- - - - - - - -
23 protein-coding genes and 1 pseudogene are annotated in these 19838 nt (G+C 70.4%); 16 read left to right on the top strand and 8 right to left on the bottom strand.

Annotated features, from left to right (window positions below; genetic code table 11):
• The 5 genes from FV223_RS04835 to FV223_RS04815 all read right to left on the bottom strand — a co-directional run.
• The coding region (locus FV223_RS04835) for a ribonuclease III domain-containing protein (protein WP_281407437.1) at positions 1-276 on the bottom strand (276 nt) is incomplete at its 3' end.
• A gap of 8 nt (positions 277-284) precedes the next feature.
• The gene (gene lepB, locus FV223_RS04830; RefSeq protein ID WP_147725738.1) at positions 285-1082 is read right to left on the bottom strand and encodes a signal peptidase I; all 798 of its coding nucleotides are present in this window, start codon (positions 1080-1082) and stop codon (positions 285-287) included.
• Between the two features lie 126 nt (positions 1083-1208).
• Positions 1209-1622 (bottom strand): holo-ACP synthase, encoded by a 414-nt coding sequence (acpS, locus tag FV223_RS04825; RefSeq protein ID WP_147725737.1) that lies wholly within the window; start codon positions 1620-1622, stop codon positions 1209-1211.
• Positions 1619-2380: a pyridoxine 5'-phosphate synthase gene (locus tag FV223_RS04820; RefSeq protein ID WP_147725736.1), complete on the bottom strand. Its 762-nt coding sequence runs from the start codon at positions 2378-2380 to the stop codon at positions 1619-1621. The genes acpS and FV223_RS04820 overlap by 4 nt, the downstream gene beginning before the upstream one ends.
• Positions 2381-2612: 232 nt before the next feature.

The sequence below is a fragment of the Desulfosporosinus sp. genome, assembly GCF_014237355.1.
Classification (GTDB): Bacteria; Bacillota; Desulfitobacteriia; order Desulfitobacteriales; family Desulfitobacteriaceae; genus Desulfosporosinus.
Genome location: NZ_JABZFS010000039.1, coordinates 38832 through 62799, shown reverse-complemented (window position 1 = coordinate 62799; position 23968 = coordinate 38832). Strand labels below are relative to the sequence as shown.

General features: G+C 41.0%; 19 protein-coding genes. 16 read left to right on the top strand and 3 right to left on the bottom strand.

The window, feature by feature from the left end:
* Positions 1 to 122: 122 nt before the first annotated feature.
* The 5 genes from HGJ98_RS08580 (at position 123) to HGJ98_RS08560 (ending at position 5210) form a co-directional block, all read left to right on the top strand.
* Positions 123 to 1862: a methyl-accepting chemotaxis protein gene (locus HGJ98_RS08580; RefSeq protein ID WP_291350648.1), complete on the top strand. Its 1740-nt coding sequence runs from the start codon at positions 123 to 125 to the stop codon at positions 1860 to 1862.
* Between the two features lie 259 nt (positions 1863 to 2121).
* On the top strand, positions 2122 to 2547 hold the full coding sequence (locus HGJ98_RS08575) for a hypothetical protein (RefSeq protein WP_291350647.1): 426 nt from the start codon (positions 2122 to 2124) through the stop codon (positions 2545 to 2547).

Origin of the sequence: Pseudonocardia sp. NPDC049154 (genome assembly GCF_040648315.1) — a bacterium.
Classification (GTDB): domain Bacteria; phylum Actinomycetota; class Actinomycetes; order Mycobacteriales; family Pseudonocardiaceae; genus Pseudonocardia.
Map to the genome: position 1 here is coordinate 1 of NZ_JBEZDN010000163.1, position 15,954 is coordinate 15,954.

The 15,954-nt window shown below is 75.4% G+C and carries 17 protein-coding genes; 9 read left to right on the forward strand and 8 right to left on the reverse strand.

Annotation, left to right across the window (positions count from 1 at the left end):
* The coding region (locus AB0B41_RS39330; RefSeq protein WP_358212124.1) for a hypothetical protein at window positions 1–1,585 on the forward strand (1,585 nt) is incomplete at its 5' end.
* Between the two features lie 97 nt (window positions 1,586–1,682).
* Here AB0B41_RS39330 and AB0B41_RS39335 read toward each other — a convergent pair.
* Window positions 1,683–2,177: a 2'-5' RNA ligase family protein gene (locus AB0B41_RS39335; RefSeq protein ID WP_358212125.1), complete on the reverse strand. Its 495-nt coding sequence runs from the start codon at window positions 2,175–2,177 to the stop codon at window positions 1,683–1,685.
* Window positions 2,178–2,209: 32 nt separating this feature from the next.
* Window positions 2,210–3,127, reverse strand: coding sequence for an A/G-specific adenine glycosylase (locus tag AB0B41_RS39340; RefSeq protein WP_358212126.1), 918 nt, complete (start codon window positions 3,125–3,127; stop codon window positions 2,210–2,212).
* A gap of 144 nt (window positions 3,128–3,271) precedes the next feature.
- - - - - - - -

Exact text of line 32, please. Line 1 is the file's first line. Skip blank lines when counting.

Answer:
* A gap of 144 nt (window positions 3,128–3,271) precedes the next feature.